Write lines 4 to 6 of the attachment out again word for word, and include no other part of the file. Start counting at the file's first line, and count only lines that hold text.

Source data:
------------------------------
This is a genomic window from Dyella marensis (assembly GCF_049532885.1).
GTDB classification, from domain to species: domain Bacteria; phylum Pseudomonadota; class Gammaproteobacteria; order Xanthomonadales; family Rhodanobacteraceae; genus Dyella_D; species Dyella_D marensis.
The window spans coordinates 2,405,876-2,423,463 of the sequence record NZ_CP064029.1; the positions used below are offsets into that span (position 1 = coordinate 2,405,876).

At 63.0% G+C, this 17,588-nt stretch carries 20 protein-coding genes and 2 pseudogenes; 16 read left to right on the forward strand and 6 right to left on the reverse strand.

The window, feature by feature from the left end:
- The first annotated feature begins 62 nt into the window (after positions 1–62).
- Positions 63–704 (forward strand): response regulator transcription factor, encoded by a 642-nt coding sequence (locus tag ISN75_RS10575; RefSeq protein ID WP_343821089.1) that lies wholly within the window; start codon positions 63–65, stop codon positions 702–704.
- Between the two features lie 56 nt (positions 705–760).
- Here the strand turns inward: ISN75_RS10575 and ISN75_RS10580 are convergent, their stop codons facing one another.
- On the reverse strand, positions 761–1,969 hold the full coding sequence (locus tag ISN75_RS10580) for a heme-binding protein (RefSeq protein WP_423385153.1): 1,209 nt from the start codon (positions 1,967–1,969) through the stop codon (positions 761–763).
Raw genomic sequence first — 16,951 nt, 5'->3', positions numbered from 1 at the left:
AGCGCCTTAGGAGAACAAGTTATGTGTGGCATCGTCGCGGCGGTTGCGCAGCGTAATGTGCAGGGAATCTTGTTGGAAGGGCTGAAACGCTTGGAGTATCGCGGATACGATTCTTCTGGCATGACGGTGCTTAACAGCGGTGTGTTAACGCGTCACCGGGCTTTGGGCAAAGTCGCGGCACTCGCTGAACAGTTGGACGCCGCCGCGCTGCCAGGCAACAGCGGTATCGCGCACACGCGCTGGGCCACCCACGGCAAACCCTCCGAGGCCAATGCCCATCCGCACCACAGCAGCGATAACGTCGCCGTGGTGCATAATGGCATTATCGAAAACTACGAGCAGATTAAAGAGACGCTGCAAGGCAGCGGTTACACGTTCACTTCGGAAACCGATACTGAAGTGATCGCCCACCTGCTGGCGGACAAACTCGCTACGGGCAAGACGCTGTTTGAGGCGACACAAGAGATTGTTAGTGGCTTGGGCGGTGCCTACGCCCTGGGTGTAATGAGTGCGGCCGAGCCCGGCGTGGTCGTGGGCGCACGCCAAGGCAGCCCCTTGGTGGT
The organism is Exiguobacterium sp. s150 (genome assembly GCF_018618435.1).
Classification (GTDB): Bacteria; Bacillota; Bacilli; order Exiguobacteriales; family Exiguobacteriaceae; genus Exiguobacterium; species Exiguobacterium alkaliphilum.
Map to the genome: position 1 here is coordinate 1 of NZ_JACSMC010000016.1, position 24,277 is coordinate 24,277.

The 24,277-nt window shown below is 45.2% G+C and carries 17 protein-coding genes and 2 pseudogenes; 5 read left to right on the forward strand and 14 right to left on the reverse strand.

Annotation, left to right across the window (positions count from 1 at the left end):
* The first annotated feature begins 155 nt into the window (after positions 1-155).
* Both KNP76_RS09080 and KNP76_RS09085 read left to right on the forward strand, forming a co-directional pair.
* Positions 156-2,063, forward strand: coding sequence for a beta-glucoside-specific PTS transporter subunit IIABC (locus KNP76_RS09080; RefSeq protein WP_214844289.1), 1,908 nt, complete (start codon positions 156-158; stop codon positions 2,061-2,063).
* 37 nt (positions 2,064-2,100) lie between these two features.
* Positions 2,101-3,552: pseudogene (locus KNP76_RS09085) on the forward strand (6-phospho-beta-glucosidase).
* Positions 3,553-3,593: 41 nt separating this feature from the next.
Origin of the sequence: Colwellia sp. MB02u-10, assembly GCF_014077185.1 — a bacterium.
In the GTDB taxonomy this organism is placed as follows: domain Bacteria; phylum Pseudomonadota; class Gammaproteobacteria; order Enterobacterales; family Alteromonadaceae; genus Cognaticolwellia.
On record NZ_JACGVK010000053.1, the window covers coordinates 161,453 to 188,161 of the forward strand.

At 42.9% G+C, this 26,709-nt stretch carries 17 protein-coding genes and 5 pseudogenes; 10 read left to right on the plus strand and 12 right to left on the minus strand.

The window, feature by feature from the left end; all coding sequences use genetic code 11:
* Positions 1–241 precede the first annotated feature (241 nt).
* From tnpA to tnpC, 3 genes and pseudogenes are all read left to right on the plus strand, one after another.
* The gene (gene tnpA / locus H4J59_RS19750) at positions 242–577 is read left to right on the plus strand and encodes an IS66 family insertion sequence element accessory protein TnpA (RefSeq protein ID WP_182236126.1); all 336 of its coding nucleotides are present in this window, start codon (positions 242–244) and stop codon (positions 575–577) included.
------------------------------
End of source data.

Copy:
At 63.0% G+C, this 17,588-nt stretch carries 20 protein-coding genes and 2 pseudogenes; 16 read left to right on the forward strand and 6 right to left on the reverse strand.

The window, feature by feature from the left end:
- The first annotated feature begins 62 nt into the window (after positions 1–62).